(b. Vienna, Austria, 26 October 1930; d. New Haven, Connecticut, 29 July 2004),
mathematics, algebra, group theory.
Feit was an American mathematician whose main research was in the theory of finite groups and, in particular, their representations and characters. He made major contributions to the search for finite simple groups, to the theory and applications of exceptional characters, and to applications of finite group theory, particularly in Galois Theory. His greatest contribution was joint work with John Thompson proving Burnside’s Conjecture that groups of odd order are soluble.
Origins and Education . Walter Feit’s parents were Paul and Esther Feit, shopkeepers in the Molkereistrasse in Vienna. After the Anschluss in March 1938 Austrian Jews were as much at risk as those in Germany, and Walter’s aunt, Pauline, who lived in Miami, Florida, kept urging them to join her in the United States. The risk grew after the Krystallnacht pogrom of 9 and 10 November 1938, but their shop had survived, and they stayed. Finally they sent Walter to England on the last of the Kindertransport trains from Vienna late in August or early in September 1939. They died in a concentration camp some time during the war.
After a brief stay with another aunt, Frieda, in London, Walter settled in a refugee hostel in Oxford. In 1943 he won a scholarship to the Junior Day Department of the Oxford Technical College, a school that had been founded in 1934 in the former buildings of the City of Oxford Technical School in St. Ebbe's. This had two hundred pupils by 1940, and applications outnumbered places by five to one. After the 1944 Education Act it became a Secondary Technical School and in 1954 it moved to larger premises adjacent to the Technical College (later Oxford Brookes University) in Headington and was renamed Cheney School. He recorded his teachers as having been very encouraging, and that it was here that he became passionately interested in mathematics.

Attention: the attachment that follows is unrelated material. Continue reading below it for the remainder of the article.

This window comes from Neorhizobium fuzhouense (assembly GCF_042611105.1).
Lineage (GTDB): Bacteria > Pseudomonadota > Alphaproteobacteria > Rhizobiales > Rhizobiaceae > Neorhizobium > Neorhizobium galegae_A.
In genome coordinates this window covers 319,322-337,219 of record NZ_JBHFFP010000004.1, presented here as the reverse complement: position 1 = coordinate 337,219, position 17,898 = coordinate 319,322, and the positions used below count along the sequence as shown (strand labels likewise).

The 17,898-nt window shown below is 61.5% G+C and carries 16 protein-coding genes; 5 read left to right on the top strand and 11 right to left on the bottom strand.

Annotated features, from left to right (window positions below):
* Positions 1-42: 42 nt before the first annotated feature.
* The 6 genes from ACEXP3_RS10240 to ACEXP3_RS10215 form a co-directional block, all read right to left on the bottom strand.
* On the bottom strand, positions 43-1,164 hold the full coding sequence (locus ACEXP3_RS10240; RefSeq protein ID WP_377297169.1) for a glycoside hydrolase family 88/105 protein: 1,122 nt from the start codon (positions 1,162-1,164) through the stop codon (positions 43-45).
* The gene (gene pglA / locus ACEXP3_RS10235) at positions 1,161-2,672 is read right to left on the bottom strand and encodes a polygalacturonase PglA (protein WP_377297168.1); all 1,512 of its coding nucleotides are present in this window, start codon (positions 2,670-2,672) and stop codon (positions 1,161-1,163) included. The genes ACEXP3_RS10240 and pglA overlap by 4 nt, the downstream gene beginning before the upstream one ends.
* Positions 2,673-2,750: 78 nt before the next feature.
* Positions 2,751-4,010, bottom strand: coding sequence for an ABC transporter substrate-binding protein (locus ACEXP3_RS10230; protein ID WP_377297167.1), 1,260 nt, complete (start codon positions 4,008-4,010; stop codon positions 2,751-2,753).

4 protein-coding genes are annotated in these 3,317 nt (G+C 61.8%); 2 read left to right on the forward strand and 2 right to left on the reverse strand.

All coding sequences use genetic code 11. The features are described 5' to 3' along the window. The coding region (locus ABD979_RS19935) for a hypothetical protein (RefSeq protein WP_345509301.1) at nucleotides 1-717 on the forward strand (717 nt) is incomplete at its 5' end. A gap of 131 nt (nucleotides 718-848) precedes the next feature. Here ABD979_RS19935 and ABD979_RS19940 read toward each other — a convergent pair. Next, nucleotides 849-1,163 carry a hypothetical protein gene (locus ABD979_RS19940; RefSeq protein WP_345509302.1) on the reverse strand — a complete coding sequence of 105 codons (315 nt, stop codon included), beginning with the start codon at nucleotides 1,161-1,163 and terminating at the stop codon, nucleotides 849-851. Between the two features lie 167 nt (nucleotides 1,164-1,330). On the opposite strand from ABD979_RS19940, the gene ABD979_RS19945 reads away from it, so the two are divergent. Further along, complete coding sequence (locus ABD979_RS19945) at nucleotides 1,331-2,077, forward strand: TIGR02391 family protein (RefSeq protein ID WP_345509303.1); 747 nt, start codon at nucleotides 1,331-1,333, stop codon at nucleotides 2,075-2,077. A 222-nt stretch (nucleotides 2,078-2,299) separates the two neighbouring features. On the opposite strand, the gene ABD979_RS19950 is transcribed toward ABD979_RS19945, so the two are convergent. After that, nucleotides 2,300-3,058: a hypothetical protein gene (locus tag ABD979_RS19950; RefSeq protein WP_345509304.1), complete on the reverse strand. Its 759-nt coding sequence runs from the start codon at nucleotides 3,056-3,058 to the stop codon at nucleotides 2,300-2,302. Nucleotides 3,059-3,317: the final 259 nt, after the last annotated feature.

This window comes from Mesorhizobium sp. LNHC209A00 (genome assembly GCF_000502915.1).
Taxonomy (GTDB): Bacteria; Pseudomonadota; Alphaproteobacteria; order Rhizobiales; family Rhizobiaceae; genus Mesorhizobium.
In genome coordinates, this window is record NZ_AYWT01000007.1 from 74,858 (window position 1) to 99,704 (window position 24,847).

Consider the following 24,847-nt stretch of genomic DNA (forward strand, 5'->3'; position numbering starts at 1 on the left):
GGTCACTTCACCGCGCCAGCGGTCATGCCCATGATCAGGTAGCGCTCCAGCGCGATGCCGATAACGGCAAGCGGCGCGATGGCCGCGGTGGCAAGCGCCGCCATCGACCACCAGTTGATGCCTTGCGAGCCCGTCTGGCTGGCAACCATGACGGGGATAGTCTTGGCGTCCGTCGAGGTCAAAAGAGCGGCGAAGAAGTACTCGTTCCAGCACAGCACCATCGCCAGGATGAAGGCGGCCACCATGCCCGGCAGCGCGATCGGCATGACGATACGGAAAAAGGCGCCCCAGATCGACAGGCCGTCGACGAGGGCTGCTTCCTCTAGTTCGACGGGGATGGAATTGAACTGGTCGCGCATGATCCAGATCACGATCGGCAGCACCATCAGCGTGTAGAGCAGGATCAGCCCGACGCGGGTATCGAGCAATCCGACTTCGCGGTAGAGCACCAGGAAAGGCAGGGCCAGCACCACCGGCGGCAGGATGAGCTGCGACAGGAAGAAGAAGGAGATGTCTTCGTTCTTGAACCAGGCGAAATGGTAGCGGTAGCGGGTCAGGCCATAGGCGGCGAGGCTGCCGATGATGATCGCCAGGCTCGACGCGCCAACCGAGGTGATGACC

Soon after his sixteenth birthday he migrated to the United States, where he had a great many relatives, arriving in New York on 29 December 1946. He moved in with his aunt Pauline and her family in Miami and, after graduating from high school there, entered the University of Chicago in September 1947, graduating with a bachelor’s and a master’s degree in mathematics in June 1951. From there he moved to the University of Michigan to study for a doctorate under the supervision of Richard Brauer. After one year Brauer moved to Harvard, and Feit’s formal supervision was transferred to Robert M. Thrall. He continued to work under Brauer’s direction, however, and presented his thesis in the summer of 1954. He married Sidnie Dresher on his twenty-seventh birthday soon after his army service ended. They had a daughter Alexandra, an artist, and a son Paul, a mathematician.
Career . Already in 1953, a year before his Michigan doctorate was complete, Feit was appointed to an instructor-ship at Cornell University. Apart from drafted service in the army 1955–1956, he remained there until 1964, when he moved to Yale University, where he stayed until his retirement in 2003. At Yale he served at various times as director of undergraduate studies, director of graduate studies, and chairman of the mathematics department. His distinction was recognized by the award of the 1965 American Mathematical Society Cole Prize in Algebra, awarded to Feit and John G. Thompson jointly for their 1963 paper “Solvability of groups of odd order”; by election to the National Academy of Sciences in 1977; and to the American Academy of Arts and Sciences. He traveled all over the world attending conferences, lecturing, and serving on both national and international committees. He served as editor of many journals, and, in particular, succeeded the founding editor, Graham Higman, as editor-in-chief of the Journal of Algebra from 1985 to 2000.